The COVID-19 pandemic has caused wide-spread disruption throughout the world. In addition to causing health-related distress, the pandemic has also had a significantly adverse impact on the global financial and economic environment. Quick on the heels of India’s Finance Minister Nirmala Sitharaman’s relief package announcement, the Reserve Bank of India also stepped in to declare a slew of financial relaxations to tackle the situation.

In a press conference made today, the RBI Governor Shaktikanta Das came out with several measures to stem the distress on the country’s economy. Here are the most important takeaways and highlights from the RBI announcement.  

Moratorium on EMI payments

The Reserve Bank of India has given permission to all lending institutions such as NBFCs, financial institutions, and banks, both commercial and co-operative, to allow a 3-month moratorium on EMI payments on all term loans outstanding as on March 1, 2020. This measure would undoubtedly ease the amount of financial stress piling up on the common public due to wide-spread lockdowns and restrictions.

However, according to the RBI announcement, it has merely given the go-ahead to lending institutions to allow a moratorium on EMIs. The onus is now on these institutions to follow through and declare a temporary deferment of term loan EMI collections. If you’re currently servicing any term loans, contact your lending institution to get a confirmation on the implementation of this moratorium.

Deferment of interest on working capital

The measures for financial relaxations were also extended by the RBI to cover corporates, MSMEs, and other legal entities currently servicing working capital facilities. As per the RBI announcement, all the lending institutions in India are being allowed to grant a temporary suspension on the payment of interest on working capital facilities outstanding as on March 1, 2020.

Similar to the RBI’s moratorium on EMI payments, this deferment on the payment of interest on working capital facilities would also be valid for 3 months. Additionally, this deferment would be applicable on all kinds of working capital sanctioned, including both cash credit and overdraft facilities. The interest payable on such facilities would still continue to accumulate and shall be payable only after the deferment period expires. Here too, the onus of declaration of interest deferment rests on the lending institutions.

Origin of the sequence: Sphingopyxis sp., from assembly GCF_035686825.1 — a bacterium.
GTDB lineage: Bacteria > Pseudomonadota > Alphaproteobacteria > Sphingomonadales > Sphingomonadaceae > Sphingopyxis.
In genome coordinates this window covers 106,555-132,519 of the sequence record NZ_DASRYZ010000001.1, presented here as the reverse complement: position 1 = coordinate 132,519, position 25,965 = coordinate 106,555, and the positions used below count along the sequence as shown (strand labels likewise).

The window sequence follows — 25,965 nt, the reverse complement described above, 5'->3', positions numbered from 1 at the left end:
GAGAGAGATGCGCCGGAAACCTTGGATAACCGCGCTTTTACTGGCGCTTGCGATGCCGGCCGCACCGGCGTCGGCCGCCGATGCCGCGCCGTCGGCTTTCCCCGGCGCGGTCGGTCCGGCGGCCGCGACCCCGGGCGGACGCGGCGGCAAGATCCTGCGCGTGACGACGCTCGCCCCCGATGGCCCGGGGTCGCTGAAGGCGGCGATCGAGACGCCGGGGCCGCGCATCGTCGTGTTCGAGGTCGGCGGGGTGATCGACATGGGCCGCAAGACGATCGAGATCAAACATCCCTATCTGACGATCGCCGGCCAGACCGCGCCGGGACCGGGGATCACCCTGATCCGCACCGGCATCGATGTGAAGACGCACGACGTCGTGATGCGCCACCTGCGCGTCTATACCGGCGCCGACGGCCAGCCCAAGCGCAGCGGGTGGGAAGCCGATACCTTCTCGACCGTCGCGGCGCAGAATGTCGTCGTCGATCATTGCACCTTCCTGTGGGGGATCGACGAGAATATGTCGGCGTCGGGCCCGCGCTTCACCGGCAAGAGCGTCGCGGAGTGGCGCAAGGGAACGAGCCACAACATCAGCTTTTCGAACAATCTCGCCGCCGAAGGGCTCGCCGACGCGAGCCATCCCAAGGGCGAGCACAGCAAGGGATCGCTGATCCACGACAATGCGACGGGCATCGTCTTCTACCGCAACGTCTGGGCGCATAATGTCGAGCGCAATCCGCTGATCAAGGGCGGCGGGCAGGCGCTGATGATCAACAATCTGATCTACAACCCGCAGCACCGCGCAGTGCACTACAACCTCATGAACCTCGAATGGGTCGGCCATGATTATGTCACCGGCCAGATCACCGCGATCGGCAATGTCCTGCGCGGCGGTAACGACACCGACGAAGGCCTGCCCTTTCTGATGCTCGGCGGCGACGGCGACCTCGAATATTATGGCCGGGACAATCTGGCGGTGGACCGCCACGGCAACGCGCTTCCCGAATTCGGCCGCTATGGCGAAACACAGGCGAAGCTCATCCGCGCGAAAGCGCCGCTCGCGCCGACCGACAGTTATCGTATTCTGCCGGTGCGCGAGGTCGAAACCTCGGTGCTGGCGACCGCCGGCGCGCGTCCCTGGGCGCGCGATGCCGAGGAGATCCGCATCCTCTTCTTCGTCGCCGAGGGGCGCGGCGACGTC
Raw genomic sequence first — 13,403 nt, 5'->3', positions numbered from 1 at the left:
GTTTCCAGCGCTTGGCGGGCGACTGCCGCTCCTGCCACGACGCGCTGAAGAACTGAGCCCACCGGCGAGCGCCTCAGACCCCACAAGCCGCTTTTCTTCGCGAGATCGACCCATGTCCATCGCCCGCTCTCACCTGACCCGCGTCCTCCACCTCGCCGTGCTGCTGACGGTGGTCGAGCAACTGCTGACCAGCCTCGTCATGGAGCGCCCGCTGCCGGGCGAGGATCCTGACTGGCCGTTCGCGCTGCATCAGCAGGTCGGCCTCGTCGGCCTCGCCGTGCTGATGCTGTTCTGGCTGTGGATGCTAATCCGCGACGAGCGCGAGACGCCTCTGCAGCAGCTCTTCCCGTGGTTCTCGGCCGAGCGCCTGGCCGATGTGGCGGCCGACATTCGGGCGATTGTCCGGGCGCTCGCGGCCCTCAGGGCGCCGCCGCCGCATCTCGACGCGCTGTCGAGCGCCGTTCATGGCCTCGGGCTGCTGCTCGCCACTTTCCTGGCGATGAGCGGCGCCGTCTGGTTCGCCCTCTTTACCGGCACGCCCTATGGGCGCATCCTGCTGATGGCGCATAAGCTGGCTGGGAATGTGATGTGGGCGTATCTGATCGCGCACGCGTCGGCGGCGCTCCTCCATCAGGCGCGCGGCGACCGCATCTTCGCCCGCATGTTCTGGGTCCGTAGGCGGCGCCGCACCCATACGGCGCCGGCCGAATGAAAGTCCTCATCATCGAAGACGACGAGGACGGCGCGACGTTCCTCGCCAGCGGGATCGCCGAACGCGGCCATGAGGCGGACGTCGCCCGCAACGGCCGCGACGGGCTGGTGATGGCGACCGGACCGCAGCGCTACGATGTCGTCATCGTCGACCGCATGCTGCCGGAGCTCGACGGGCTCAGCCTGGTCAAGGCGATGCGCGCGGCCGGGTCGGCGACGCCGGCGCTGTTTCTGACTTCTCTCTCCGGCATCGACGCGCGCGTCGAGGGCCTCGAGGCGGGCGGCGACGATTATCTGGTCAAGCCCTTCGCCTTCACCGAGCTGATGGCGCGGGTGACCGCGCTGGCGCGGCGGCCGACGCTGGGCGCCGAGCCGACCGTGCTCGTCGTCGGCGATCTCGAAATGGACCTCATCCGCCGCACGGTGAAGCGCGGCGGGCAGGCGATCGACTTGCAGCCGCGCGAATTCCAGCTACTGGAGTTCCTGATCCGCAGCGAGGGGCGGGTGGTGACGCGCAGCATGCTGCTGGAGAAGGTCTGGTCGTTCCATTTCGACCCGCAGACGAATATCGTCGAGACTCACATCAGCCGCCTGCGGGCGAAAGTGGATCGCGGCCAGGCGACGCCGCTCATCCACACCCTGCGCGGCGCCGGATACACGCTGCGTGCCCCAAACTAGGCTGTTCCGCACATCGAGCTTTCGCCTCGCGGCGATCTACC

Easing of working capital financing

This is another major measure taken by the RBI as part of providing financial relaxations to companies, MSMEs, and other legal entities. According to the RBI announcement, lending institutions are free to recalculate the working capital cycle of all borrowers who have availed working capital by way of cash credit or overdraft facilities. Additionally, the institutions are also permitted to reassess the drawing power of the borrowers by reducing margins.

The Reserve Bank of India has assured the lending institutions that any of the above-mentioned changes in the terms of working capital credit would not result in a downgrade in asset classification. This effectively means that these concessions would not convert the assets of the lending institutions into non-performing assets (NPAs).

The RBI announcement has also further clarified that the temporary suspension of payment of term loan EMIs, interest on working capital, and any other changes in the working capital facilities would not be classified as a default by Credit Information Companies (CICs). Also, the CICs have been instructed to make sure that the credit history of the relevant parties is in no way adversely impacted by these announcements.

Other key financial relaxations and measures

In addition to these three important relaxations, the RBI has also announced several other measures to help combat the slump in the economy. Briefly listed below are some such measures.

  1. To kick start growth, the RBI decided to maintain an accommodative stance with the monetary policy.
  2. The repo rate was significantly reduced by 75 basis points, with the current repo rate standing at 4.4% after the cut.
  3. The reverse repo rate was also cut by 90 basis points, bringing it down to just 4%.
  4. Introduction of several liquidity-boosting measures such as auctioning of targeted term repos worth Rs. 1 lakh crore and reduction in the Cash Reserve Ratio (CRR) of banks by 100 basis points to 3%.
  5. The RBI has also made a reduction in the minimum daily CRR requirement to 80% from the existing 90% and increased the Marginal Standing Facility (MSF) limit to 3% from 2%.
  6. The implementation of Net Stable Funding Ratio (NSFR), which was supposed to go live from April 1, 2020, has been deferred by six months to October 1, 2020.
  7. The implementation of the last tranche of Capital Conservation Buffer (CCB) of 0.625% was also deferred to September 30, 2020.
  8. Banks that operate under the International Financial Services Centre (IFSC) Banking Units are now permitted to deal in Offshore Non-Deliverable Rupee Derivative Markets. 

Conclusion  

Given the current scenario, these measures appear to be the need of the hour. However, it remains to be seen whether they alone will be sufficient or whether they will need to be supplemented with more fiscal relief measures, depending on how the course of the global pandemic plays out in the Indian context.

To know in detail about the RBI’s Moratorium, click on the know more button below.

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